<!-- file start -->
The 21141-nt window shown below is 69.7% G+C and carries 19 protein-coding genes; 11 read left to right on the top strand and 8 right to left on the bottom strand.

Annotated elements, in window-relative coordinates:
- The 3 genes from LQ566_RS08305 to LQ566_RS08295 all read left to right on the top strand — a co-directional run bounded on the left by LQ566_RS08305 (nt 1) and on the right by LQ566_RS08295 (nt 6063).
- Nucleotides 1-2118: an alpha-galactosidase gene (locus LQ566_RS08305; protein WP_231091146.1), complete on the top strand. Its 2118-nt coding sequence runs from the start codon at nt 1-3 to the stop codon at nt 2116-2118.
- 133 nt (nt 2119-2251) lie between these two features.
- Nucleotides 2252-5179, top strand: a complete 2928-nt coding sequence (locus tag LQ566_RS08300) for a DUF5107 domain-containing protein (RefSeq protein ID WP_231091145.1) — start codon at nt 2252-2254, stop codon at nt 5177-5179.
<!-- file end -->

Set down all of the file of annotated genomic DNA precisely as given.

The 21141-nt window shown below is 69.7% G+C and carries 19 protein-coding genes; 11 read left to right on the top strand and 8 right to left on the bottom strand.

Annotated elements, in window-relative coordinates:
- The 3 genes from LQ566_RS08305 to LQ566_RS08295 all read left to right on the top strand — a co-directional run bounded on the left by LQ566_RS08305 (nt 1) and on the right by LQ566_RS08295 (nt 6063).
- Nucleotides 1-2118: an alpha-galactosidase gene (locus LQ566_RS08305; protein WP_231091146.1), complete on the top strand. Its 2118-nt coding sequence runs from the start codon at nt 1-3 to the stop codon at nt 2116-2118.
- 133 nt (nt 2119-2251) lie between these two features.
- Nucleotides 2252-5179, top strand: a complete 2928-nt coding sequence (locus tag LQ566_RS08300) for a DUF5107 domain-containing protein (RefSeq protein ID WP_231091145.1) — start codon at nt 2252-2254, stop codon at nt 5177-5179.